An expert review commissioned after a whistleblower raised concerns about the building of dossiers on autistic children said that the Department of Health gathered information that was "very personal", "sensitive" and at times "distressing", RTÉ Investigates has learned.

The senior counsel report, which was commissioned in 2020 following a protected disclosure by whistleblower Shane Corr, confirms that the Department used spreadsheets to store information regarding dormant legal cases involving children with special educational needs.

RTÉ Investigates spoke to the legal representatives of some of the families involved in the dormant cases. They say that neither they nor their clients were aware that updates of personal information were being sought or stored by the Department.

One parent said she felt "totally betrayed, beyond belief" on learning her child's information was being used in this way. 

Excerpts of the report seen by RTÉ Investigates also reveal that the senior counsel had not seen key legal advice relating to whether the HSE could provide information to the Department of Health without the consent of parents.

In a statement to RTÉ Investigates, the Department of Health last week said that the senior counsel who had reviewed the practice found it to be "entirely lawful, proper and appropriate".

However, in his report, the senior counsel notes that he had not seen any legal advice that may have been furnished to officials in the Department after a medically qualified person in the HSE raised concerns in 2017.

According to the report, this medically qualified person queried whether consent had been sought from a person or their parents for the release of clinical information.


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The senior counsel notes that the Department had sought advice in relation to whether the release of information by the HSE to the Department was permissible under data protection legislation, and as to whether any further legislation could be relied upon to "underpin/protect" the release of such information.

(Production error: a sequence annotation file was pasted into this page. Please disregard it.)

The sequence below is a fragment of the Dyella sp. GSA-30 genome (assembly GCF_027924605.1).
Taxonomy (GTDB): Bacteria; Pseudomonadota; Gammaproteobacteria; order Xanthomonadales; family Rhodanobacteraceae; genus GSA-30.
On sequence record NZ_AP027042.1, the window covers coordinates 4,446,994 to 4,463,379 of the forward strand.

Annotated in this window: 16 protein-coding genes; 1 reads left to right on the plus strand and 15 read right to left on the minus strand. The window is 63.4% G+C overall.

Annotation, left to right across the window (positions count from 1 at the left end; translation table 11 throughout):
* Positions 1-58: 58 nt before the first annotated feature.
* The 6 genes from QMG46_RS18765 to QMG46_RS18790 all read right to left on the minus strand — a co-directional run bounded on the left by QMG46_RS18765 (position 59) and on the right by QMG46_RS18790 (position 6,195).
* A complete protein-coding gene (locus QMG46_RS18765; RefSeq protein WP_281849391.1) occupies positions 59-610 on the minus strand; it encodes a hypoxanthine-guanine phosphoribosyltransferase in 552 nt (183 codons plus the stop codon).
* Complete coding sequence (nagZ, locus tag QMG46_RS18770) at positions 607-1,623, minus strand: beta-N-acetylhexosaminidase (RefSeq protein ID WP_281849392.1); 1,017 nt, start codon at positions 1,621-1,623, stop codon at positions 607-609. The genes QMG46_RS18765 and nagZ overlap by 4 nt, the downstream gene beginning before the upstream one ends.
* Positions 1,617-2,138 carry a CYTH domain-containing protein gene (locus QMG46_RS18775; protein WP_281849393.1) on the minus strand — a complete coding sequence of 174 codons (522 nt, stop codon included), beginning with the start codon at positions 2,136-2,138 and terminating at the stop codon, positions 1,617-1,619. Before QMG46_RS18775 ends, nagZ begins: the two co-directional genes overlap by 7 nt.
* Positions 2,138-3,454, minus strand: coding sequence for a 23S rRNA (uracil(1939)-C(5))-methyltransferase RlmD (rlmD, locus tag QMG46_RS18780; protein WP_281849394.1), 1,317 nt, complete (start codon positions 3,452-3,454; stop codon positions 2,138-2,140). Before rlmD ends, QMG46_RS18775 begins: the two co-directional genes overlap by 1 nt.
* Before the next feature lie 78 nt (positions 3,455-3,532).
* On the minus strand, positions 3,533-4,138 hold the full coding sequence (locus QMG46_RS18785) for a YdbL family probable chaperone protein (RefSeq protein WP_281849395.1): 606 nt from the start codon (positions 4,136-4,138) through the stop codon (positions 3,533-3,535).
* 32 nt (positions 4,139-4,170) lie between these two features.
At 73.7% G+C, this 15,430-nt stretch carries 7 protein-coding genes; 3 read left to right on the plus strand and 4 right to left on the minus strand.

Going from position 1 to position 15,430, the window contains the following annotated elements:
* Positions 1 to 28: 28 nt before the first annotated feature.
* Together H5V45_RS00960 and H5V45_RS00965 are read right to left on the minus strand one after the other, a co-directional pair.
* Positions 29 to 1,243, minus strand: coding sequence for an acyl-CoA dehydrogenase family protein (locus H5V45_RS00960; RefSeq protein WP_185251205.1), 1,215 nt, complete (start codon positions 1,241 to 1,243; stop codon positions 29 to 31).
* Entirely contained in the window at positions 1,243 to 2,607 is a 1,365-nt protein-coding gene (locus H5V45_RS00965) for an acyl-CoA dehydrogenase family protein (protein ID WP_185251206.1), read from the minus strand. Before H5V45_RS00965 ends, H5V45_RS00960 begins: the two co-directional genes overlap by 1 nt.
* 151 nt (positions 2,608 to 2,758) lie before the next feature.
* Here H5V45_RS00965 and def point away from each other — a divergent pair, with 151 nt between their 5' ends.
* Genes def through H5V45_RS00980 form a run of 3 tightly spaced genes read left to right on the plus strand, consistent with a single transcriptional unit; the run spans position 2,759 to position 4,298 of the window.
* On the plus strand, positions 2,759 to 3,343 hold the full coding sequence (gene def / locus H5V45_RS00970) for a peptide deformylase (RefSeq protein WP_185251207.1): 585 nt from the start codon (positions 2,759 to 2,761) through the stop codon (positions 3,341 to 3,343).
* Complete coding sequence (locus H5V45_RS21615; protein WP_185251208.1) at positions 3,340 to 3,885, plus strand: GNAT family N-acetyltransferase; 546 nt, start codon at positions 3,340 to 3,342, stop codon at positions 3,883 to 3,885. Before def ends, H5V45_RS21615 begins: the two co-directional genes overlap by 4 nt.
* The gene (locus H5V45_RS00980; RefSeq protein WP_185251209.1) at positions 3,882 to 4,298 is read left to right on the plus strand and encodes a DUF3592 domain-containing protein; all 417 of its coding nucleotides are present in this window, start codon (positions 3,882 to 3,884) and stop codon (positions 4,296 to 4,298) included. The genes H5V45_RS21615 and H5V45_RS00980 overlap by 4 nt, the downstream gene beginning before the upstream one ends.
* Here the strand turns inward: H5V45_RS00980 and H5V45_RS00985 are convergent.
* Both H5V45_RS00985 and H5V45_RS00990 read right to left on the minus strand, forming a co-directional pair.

"I have not seen the subsequent legal advice furnished consequent upon the request for legal advice in the e-mail dated 27 June 2017," the senior counsel wrote in his report.

"Sensitive" and "distressing" information

The senior counsel's review confirmed the existence of spreadsheets used to store information on dormant cases involving children with special educational needs. The report states that he reviewed "a large sample of the spreadsheets concerned". 

"I agree with the Discloser," he wrote, referring to Mr Corr, "that some of the information contained in the spreadsheets is sensitive and, in some cases, refers to what are distressing circumstances."

The report said such sensitive and personal information is often found and summarised on legal files. And he said it was correct for State parties to cooperate and work out if their costs could be shared, as had happened between the Department of Health and the Department of Education.

The senior counsel said that, from Mr Corr’s perspective, the material may have seemed distressing and sensitive, but he saw no wrongdoing in keeping material like this in spreadsheets. 

Whistleblower Shane Corr made a protected disclosure about the practice in 2020

Sought out, followed up, hunted down

The report also deals with an email circulated in the Department in the summer of 2017 that celebrated the successful collection of updates on the dormant cases.

A senior civil servant who wrote the email said "we are still chasing up HSE on some details", and went on to thank a staff member "who sought out, followed up, hunted down, chased up, followed up again and obtained the required updates from HSE units around the country, did all the inputting at our end and assisted… closely in analysing each case and developing [Department of Health] strategy proposals."

The senior counsel’s report said this was "enthusiastic recognition" of the work carried out by one official, and did not raise matters of concern.

Concerns by clinician